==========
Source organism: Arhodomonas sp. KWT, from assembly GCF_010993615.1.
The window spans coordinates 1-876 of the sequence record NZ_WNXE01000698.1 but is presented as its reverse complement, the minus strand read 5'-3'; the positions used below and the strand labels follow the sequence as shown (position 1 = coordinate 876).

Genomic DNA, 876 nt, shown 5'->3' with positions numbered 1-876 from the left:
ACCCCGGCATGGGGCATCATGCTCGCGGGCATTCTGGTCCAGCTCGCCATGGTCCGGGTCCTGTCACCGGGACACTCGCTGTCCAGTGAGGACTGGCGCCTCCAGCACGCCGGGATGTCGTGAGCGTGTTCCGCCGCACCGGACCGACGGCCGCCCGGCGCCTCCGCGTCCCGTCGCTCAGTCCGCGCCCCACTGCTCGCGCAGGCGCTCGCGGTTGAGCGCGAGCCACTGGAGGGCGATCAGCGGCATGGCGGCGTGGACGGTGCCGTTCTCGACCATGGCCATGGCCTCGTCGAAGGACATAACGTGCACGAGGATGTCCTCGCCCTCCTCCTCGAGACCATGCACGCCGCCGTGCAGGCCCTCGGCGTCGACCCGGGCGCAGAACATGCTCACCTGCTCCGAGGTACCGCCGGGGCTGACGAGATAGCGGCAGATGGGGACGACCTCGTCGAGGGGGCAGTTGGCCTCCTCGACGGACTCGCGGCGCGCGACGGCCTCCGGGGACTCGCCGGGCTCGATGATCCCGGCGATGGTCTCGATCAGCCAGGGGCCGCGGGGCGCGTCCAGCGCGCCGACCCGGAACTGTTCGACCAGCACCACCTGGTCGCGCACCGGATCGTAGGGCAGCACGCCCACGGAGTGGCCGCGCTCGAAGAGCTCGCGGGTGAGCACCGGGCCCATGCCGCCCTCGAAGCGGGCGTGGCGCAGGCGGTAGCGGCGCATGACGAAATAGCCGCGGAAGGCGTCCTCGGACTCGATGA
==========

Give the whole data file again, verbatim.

Source organism: Arhodomonas sp. KWT, from assembly GCF_010993615.1.
The window spans coordinates 1-876 of the sequence record NZ_WNXE01000698.1 but is presented as its reverse complement, the minus strand read 5'-3'; the positions used below and the strand labels follow the sequence as shown (position 1 = coordinate 876).

Genomic DNA, 876 nt, shown 5'->3' with positions numbered 1-876 from the left:
ACCCCGGCATGGGGCATCATGCTCGCGGGCATTCTGGTCCAGCTCGCCATGGTCCGGGTCCTGTCACCGGGACACTCGCTGTCCAGTGAGGACTGGCGCCTCCAGCACGCCGGGATGTCGTGAGCGTGTTCCGCCGCACCGGACCGACGGCCGCCCGGCGCCTCCGCGTCCCGTCGCTCAGTCCGCGCCCCACTGCTCGCGCAGGCGCTCGCGGTTGAGCGCGAGCCACTGGAGGGCGATCAGCGGCATGGCGGCGTGGACGGTGCCGTTCTCGACCATGGCCATGGCCTCGTCGAAGGACATAACGTGCACGAGGATGTCCTCGCCCTCCTCCTCGAGACCATGCACGCCGCCGTGCAGGCCCTCGGCGTCGACCCGGGCGCAGAACATGCTCACCTGCTCCGAGGTACCGCCGGGGCTGACGAGATAGCGGCAGATGGGGACGACCTCGTCGAGGGGGCAGTTGGCCTCCTCGACGGACTCGCGGCGCGCGACGGCCTCCGGGGACTCGCCGGGCTCGATGATCCCGGCGATGGTCTCGATCAGCCAGGGGCCGCGGGGCGCGTCCAGCGCGCCGACCCGGAACTGTTCGACCAGCACCACCTGGTCGCGCACCGGATCGTAGGGCAGCACGCCCACGGAGTGGCCGCGCTCGAAGAGCTCGCGGGTGAGCACCGGGCCCATGCCGCCCTCGAAGCGGGCGTGGCGCAGGCGGTAGCGGCGCATGACGAAATAGCCGCGGAAGGCGTCCTCGGACTCGATGA